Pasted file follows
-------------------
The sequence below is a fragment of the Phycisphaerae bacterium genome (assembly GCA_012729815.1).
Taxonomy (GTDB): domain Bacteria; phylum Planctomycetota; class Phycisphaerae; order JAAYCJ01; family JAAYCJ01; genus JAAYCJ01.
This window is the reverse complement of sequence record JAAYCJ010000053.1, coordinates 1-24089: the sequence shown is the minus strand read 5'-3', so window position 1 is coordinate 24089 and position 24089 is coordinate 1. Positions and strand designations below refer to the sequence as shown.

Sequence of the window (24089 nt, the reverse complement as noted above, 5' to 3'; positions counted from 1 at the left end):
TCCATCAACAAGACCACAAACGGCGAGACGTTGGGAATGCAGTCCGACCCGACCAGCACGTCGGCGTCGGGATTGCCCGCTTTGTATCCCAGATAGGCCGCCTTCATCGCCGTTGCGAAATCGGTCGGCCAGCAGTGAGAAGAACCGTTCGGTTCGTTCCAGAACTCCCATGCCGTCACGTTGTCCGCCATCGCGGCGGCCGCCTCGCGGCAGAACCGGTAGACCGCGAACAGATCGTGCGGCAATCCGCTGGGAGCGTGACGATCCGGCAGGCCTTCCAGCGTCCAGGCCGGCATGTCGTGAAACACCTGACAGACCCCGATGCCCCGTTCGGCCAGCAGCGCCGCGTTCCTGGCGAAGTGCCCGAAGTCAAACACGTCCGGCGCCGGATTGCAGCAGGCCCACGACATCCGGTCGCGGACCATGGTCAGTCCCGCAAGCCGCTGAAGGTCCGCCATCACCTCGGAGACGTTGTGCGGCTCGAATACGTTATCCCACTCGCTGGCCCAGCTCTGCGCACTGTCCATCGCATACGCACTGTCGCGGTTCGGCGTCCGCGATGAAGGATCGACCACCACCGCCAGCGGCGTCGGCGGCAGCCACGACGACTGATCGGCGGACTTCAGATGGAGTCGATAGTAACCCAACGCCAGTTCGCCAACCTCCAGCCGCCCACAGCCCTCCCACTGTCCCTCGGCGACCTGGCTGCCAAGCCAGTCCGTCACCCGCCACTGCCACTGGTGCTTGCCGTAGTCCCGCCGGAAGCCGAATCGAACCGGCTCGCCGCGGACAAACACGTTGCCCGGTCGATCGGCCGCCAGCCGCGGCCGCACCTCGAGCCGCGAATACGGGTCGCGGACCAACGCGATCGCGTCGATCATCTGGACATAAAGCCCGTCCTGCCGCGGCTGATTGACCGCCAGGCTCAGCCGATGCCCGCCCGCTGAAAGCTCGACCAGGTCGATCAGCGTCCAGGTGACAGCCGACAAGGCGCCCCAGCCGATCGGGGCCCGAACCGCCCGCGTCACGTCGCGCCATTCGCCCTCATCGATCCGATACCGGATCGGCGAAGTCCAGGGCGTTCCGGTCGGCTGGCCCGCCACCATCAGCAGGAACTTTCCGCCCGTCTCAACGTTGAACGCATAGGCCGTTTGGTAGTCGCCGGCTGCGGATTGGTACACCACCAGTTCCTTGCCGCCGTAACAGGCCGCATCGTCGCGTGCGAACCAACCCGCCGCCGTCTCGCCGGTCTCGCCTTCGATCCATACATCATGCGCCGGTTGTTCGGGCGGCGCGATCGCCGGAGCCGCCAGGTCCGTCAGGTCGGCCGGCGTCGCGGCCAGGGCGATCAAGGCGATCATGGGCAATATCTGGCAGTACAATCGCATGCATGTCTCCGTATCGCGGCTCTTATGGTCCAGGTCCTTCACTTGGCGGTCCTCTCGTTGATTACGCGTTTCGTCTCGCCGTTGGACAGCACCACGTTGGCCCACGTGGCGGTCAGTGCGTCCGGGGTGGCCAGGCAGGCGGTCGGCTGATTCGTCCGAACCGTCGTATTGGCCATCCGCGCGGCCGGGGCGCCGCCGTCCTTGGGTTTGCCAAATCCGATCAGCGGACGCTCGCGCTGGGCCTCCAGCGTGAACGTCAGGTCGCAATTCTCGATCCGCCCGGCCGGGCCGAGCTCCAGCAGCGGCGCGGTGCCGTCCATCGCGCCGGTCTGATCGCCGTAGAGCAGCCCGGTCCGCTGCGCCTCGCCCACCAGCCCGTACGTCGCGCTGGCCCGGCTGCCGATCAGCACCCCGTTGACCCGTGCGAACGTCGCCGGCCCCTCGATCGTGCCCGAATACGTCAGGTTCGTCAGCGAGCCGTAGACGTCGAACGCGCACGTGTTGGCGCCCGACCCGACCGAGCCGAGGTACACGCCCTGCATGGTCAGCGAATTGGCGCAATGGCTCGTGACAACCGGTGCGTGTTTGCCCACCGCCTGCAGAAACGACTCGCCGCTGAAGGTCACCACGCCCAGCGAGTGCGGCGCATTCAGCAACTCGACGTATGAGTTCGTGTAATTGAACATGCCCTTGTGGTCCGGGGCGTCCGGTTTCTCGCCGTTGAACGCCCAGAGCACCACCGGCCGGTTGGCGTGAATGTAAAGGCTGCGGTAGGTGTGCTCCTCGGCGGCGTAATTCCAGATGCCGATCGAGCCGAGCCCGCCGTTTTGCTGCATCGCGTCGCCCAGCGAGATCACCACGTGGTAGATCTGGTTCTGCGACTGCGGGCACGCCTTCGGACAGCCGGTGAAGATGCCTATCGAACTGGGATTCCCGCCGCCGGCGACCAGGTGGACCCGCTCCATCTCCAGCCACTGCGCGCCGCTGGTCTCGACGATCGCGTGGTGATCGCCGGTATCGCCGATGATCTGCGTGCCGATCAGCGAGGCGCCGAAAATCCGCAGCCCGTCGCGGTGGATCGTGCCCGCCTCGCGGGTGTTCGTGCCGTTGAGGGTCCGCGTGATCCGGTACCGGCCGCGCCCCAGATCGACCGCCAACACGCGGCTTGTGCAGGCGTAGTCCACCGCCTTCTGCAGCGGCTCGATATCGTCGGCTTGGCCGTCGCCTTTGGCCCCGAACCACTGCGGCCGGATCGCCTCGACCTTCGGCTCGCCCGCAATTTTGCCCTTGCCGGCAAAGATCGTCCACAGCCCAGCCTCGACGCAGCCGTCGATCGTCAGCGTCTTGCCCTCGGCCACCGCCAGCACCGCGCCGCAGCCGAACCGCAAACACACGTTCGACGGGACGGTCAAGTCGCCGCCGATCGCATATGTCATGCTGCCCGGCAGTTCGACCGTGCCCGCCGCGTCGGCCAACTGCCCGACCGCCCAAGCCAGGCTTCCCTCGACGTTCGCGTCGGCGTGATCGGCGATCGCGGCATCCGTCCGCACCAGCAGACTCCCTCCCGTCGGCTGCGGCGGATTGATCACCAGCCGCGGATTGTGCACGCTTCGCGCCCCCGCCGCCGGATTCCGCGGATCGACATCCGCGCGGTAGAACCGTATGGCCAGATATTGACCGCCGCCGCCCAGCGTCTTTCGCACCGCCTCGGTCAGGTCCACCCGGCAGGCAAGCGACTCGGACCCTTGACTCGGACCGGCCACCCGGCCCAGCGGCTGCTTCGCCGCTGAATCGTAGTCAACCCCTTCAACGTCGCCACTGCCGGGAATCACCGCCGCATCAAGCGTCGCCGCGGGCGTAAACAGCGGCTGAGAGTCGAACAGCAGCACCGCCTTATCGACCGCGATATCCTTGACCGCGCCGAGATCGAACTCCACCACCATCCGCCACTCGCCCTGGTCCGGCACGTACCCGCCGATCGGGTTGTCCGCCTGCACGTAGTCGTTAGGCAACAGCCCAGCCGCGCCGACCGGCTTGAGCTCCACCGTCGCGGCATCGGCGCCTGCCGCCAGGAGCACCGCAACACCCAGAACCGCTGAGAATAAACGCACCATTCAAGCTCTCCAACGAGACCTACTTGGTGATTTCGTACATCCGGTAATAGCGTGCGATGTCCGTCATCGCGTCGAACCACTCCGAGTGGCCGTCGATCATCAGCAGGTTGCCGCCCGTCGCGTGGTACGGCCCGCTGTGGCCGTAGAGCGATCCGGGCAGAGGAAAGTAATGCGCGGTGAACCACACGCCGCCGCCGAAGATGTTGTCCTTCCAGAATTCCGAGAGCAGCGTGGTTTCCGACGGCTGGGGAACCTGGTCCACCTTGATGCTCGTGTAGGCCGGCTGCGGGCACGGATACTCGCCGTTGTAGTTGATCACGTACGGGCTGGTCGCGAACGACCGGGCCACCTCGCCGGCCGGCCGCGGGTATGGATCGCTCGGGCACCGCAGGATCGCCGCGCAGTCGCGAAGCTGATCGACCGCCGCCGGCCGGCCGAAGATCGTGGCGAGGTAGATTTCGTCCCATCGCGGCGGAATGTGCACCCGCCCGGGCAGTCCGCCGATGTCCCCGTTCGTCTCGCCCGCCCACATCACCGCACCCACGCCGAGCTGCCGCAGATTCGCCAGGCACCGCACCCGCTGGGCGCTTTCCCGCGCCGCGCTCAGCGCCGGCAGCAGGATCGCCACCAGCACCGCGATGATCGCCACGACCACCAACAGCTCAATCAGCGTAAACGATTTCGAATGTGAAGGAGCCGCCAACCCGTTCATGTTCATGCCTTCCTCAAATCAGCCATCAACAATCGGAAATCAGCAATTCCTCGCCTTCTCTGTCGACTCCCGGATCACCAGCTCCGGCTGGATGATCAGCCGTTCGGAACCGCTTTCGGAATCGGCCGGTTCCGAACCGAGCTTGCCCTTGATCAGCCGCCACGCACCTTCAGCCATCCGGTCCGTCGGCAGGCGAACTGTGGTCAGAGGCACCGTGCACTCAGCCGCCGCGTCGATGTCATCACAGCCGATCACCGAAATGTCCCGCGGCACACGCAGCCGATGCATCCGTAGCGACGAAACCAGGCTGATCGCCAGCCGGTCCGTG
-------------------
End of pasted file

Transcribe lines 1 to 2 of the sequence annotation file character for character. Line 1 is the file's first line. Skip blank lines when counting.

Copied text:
The sequence below is a fragment of the Phycisphaerae bacterium genome (assembly GCA_012729815.1).
Taxonomy (GTDB): domain Bacteria; phylum Planctomycetota; class Phycisphaerae; order JAAYCJ01; family JAAYCJ01; genus JAAYCJ01.